• #2273 - Pass the Hash over SMB using Mimikatz
  • #2248 - Masquerading
  • #2246 - Hooking of GetSystemTime function using mavinject.exe with a custom DLL
  • #2173 - Execute Code using Mshta
  • #2164 - Scheduled Task
  • #2153 - Rundll32
  • #1693 - Collect Windows system data using CMD
  • #1269 - Creating Windows schedule task (schtasks)
  • #1224 - Create a Persistent Linux Service to Facilitate a Bind Shell

Additionally, our research team has added 2 new attack techniques to cover 10 of the additional C2 (Command and Control) servers included in the list provided by the U.S. DoJ. These include:

  • #6511 - Communication with Leviathan_c2 using HTTP (Infiltration)
  • #6512 - Communication with a real malicious Leviathan_c2 server using HTTP/S (Infiltration)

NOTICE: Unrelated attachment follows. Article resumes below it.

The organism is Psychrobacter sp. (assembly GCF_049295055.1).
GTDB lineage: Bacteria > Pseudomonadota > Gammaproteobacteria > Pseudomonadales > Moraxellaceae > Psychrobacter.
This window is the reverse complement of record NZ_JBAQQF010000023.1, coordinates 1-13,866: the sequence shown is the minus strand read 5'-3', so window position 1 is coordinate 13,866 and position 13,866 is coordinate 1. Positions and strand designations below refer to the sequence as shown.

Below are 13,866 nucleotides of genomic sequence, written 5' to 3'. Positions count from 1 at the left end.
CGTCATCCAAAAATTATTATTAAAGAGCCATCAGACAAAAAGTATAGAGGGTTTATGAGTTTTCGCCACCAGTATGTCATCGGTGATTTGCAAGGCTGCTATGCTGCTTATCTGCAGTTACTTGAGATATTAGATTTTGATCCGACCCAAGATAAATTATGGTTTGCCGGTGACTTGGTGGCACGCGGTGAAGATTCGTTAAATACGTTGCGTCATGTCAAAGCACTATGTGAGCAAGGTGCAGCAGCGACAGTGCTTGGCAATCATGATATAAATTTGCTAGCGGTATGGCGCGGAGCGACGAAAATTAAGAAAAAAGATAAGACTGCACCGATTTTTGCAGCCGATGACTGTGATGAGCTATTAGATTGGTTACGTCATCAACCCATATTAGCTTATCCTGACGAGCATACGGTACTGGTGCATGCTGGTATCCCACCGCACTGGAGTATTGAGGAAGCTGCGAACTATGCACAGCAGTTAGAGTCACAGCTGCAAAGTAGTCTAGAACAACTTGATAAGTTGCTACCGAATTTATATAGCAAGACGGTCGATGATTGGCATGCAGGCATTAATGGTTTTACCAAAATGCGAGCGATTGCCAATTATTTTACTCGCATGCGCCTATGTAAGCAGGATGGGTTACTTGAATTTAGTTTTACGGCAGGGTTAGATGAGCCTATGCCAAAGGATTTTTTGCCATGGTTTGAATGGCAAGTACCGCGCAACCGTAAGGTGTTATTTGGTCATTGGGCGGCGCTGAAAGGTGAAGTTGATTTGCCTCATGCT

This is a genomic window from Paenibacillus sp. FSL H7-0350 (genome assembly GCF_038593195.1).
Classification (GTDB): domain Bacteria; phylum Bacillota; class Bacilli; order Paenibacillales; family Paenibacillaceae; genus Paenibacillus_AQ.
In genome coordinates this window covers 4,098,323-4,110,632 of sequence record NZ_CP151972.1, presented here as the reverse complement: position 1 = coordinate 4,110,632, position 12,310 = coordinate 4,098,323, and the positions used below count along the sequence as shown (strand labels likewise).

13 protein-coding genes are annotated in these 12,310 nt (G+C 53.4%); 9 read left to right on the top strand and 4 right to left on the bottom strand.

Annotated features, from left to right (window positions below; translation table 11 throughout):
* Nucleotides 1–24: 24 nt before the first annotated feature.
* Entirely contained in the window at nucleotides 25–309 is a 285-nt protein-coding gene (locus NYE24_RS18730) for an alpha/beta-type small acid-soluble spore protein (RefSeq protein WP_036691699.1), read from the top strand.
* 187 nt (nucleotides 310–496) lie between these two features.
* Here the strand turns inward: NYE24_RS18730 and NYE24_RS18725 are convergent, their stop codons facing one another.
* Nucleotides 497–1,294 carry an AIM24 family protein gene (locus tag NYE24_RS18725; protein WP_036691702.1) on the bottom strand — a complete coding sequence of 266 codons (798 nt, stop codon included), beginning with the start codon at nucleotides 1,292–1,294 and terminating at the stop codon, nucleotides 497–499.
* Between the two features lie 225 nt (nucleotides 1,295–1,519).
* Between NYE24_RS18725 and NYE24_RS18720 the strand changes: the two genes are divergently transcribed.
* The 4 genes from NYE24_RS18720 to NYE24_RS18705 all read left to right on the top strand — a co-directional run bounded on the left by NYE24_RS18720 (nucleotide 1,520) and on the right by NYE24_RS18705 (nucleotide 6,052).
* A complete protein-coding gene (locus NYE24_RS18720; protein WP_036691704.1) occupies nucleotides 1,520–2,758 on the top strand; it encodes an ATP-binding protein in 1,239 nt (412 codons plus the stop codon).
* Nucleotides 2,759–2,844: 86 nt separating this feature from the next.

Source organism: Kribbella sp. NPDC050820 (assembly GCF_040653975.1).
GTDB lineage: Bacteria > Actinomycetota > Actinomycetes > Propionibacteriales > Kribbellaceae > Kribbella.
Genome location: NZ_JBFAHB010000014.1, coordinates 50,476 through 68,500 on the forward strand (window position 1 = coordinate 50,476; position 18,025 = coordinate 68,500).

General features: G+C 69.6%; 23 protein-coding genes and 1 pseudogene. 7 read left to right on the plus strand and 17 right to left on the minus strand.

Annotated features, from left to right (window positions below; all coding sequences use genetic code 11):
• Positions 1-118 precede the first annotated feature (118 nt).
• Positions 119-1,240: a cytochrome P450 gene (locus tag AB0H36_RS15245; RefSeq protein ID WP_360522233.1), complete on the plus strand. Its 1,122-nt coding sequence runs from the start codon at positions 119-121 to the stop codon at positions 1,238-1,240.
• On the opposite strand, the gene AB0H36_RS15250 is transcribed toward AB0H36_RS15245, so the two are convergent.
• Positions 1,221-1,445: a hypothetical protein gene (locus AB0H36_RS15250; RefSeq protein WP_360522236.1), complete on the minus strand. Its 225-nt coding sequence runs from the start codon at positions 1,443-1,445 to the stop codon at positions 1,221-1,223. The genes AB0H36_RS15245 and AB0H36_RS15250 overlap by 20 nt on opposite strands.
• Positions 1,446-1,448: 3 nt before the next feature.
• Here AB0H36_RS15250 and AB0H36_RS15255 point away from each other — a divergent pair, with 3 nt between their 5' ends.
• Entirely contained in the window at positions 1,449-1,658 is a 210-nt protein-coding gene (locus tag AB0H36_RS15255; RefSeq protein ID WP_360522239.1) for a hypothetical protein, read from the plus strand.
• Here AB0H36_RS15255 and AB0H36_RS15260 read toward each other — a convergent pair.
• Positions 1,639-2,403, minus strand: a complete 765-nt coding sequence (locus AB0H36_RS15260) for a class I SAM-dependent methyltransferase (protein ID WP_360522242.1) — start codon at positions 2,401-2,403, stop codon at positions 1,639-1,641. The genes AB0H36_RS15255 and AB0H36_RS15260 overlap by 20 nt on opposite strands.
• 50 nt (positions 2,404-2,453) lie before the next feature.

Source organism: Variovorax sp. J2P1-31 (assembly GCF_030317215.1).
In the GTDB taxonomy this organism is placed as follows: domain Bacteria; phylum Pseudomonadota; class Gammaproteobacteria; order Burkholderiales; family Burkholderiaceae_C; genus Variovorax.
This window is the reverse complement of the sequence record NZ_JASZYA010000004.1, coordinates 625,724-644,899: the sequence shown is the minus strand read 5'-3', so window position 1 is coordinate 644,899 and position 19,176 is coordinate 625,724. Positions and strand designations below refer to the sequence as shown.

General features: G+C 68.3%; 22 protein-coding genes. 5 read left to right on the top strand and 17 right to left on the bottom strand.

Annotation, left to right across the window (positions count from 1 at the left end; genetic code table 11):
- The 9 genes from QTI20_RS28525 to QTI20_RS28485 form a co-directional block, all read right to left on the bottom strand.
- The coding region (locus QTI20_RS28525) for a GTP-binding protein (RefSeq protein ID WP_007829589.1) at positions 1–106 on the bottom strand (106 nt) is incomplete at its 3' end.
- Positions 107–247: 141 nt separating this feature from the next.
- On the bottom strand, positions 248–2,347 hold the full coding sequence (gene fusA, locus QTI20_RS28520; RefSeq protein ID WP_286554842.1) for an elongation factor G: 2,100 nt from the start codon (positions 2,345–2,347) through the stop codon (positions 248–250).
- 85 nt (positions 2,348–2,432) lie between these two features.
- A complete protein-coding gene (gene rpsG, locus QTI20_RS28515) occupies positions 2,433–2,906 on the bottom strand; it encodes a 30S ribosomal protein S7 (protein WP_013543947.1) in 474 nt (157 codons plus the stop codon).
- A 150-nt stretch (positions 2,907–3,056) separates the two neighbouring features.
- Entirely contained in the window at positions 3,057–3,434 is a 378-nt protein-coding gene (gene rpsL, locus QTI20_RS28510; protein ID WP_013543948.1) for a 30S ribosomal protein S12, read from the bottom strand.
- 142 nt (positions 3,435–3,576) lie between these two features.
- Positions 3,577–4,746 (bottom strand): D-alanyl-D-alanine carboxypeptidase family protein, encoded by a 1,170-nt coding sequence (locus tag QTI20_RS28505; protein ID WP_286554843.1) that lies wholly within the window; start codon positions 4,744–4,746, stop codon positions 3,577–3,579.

What you should do now

The new and existing attack methods for US-CERT AA21-200A (APT40) and US-CERT Alert AA21-200B (Chinese Threat Actors) are already in the SafeBreach Hacker’s playbook and ready to be run across your simulators. The Known Attack Series report is updated so you can run the specific attacks from this US-CERT alert. From the Known Attack Series report, select the US-CERT Alert AA21-200A or US-CERT Alert AA21-200B report and select Run Simulations which will run all attack methods across all your deployed simulators. If you would like to run these attacks across specific simulators, you can do so by navigating to the Plans page and choosing the appropriate value from the “Threat Name” filter.